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Holidays 2017 Budget $700 Gaming System Build Guide

Holidays 2017 Budget $700 Gaming System Build Guide
Right in time for the holidays, we build a $700 gaming PC based on a Supermicro motherboard that will keep most quite happy!
By Steven Bassiri from Dec 18, 2017 @ 22:16 CST

Our Mission and Part Selection




About a month ago we were tasked with one goal; build a gaming system for $700. With the advent of new technology, older technology is typically discounted. Since Intel's last three generations are all based on the same foundational microarchitecture, it's now possible to build a great system around the first or second generation of the Skylake microarchitecture, which is one of the best for gaming. Supermicro's SuperO division is sponsoring this guide and the build, and as such we are going to use one of their motherboards, the C7B250-CB-ML. We found that the Core i5-7400 offers solid price to performance ratio for gaming scenarios. You get four real cores, which many games are optimized for, and a 3.5GHz Turbo Boost.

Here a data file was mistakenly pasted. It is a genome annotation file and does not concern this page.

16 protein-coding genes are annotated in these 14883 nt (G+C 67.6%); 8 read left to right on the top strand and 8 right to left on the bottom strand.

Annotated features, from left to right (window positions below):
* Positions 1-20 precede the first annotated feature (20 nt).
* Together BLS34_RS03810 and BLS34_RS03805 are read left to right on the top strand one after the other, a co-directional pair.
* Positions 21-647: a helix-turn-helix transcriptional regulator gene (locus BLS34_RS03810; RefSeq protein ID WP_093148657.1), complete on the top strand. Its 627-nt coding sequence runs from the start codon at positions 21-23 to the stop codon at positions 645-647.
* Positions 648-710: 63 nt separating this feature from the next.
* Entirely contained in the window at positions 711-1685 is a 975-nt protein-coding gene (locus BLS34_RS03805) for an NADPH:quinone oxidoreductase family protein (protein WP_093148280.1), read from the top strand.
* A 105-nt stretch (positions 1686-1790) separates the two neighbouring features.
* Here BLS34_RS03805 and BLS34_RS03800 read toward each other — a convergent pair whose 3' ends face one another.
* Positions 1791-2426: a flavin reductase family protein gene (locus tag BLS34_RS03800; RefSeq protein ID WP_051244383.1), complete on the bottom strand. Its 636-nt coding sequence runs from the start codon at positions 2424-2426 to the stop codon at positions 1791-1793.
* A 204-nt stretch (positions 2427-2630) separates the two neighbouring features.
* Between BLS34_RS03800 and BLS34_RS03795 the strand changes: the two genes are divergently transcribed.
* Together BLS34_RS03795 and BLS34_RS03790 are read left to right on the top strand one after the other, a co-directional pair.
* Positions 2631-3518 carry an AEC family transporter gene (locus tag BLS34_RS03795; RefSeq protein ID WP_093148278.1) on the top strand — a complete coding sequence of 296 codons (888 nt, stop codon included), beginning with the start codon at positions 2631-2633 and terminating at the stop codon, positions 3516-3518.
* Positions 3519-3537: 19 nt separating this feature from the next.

We wanted to use an SSD, which limited our budget a bit because the cheapest reasonable SSD was $85, so you could always get a 1TB HDD for around $50 instead, but we like the speed of an SSD. Not only are NAND prices high, but DRAM prices are high as well, the cheapest reasonable kit we found was a Ballistix Sport LT 2400MHz 8GB kit for $92. We made sure to get a kit with two sticks for dual channel instead of one 8GB stick, which would limit you to single channel memory. The EVGA 500W PSU we purchased had good ratings and fit our price range. The GPU is very important for gaming; we chose the Zotac GTX 1050 Ti, which should provide us with decent 1080P gaming performance. The Cooler Master MasterBox Lite 3.1 looked great and came at a reasonable price point.




The motherboard is the backbone of every system, and as such, this guide will go over the motherboard, how to install components, and best practices. The good news is that the i5-7400, C7B250-CB-ML, and Ballistix Sport RAM work well together. CPU, motherboard, and memory compatibility are very important, as they are the root of many issues. Not all LGA1151 motherboards are the same; be sure to only use 6th or 7th generation CPUs with a 200-series chipset motherboard. In this case, we went as low we could while maintaining decent performance on multiple parts, so the GPU was one of the last choices in our build since we wanted more than 4GB of RAM and more than 128GB of SSD storage. The rest of our components are what we would consider minimal, but if you want to make your build an $800 build, you can get a much more powerful GPU.

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